We can agree to disagree on whether it was the hand of God – or even the hand of Vladimir Putin – that put Trump in the White House but what is beyond doubt is that evangelicals played a major role in his unexpected victory. Eight in ten white evangelical Protestants voted for Trump in 2016. It was a truly remarkable feat: according to a study by Pew, “Trump’s 65-percentage-point margin of victory among voters in this group… matched or exceeded the victory margins of George W Bush in 2004, John McCain in 2008 and Mitt Romney in 2012.”

To call Trump, as a recent Reuters report did, “an unlikely torchbearer for conservative Christians” is an understatement. How is it not anything other than brazen hypocrisy for evangelicals to spend decades demanding politicians live chaste and virtuous lives but then vote en masse for a thrice-married, twice-divorced adulterer and former casino owner who was caught on tape bragging about sexual assault?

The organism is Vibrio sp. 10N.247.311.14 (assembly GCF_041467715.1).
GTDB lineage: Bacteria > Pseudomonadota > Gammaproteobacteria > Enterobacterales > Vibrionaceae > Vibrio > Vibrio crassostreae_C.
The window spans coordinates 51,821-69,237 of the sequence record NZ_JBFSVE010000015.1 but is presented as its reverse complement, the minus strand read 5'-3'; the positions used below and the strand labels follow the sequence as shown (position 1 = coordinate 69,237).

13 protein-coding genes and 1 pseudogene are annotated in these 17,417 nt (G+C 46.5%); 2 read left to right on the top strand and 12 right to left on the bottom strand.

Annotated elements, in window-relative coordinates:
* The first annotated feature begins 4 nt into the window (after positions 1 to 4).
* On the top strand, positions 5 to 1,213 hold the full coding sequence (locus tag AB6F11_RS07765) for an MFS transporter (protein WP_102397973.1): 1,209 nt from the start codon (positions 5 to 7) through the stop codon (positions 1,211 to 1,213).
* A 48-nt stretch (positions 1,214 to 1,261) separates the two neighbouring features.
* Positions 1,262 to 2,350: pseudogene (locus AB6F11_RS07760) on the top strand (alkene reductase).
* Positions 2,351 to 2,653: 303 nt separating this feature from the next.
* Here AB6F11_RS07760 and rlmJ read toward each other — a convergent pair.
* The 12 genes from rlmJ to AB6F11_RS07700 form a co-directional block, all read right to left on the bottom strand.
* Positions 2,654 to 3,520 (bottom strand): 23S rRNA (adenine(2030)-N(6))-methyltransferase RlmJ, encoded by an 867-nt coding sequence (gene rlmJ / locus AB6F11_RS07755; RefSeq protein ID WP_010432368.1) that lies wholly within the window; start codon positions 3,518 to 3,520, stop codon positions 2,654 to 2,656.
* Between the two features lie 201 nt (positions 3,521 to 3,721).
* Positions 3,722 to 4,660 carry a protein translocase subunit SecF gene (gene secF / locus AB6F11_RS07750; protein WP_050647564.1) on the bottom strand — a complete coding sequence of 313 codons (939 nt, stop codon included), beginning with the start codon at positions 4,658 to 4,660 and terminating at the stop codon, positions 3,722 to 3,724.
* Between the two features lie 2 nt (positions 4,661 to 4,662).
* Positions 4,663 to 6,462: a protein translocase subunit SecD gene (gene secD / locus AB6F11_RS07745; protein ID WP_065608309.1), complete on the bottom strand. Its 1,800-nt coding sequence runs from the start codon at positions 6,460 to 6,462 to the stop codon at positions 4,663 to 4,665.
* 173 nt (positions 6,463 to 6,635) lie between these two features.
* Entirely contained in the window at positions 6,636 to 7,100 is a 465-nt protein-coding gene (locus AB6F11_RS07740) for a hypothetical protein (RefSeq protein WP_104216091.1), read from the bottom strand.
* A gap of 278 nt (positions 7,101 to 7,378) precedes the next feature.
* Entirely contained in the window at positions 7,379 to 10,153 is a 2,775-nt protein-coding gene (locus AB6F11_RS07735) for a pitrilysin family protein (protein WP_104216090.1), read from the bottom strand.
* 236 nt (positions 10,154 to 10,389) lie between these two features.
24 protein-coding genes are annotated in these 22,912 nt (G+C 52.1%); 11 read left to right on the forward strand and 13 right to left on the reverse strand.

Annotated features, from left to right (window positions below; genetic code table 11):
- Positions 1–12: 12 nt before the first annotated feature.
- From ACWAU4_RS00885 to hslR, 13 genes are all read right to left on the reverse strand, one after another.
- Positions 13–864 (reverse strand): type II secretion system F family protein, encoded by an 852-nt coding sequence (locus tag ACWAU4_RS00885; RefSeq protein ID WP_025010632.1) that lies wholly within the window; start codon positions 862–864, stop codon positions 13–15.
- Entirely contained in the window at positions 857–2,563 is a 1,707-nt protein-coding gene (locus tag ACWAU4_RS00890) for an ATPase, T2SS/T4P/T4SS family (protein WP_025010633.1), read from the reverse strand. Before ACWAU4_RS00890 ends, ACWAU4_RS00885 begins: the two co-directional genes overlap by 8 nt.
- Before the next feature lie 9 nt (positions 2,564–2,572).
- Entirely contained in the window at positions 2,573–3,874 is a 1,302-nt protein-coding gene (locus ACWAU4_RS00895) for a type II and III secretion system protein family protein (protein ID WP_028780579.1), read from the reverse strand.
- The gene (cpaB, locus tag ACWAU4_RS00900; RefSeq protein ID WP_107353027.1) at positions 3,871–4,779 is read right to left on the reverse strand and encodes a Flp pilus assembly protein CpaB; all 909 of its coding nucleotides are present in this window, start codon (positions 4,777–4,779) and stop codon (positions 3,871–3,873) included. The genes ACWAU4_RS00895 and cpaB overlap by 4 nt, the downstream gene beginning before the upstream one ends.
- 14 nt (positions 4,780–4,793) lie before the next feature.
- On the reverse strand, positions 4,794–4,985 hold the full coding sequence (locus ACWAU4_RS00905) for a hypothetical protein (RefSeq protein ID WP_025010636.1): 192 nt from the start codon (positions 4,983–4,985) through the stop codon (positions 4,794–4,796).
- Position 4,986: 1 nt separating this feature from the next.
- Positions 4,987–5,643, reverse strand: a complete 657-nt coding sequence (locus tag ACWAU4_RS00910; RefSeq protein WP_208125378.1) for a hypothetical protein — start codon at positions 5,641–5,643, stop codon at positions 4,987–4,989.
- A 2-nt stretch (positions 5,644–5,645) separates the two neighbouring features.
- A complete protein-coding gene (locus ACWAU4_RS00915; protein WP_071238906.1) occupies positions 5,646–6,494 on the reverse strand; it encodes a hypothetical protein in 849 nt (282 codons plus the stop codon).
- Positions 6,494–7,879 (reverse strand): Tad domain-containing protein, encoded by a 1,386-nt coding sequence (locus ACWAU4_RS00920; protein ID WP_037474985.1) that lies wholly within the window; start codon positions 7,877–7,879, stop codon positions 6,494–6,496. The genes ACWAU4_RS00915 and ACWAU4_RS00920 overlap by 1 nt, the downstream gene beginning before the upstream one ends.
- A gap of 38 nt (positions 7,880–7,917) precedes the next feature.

How can evangelicals justify accusing Barack Obama, a practising Christian who sang hymns in church, of being a secret Muslim while lavishing praise on his successor, who once admitted to never having asked God for forgiveness for anything?

Remember: Trump once claimed the Bible was his favourite book – but couldn’t name any verses from it. He even referred to the Holy Communion as a time “when I drink my little wine and have my little cracker.” So why, then, did evangelicals pull the lever for Trump and why, crucially, do they continue to back him today?

First, don’t discount their opportunism. Ahead of Trump’s inauguration, Franklin Graham was refreshingly blunt: “It’s not about her emails. It’s not about his bad language. It’s about the Supreme Court… and who do you trust to appoint judges that are going to be in favour of Christian liberty?” Trump has not only appointed Neil Gorsuch, an ultra-conservative, pro-life Episcopalian judge, to the Supreme Court but also signed an executive order reinstating the so-called Mexico City Policy, which bars federal funds from going to international NGOs that perform or “promote” abortions. The former pro-choice donor to the Democratic Party is now giving conservative evangelicals exactly what they want.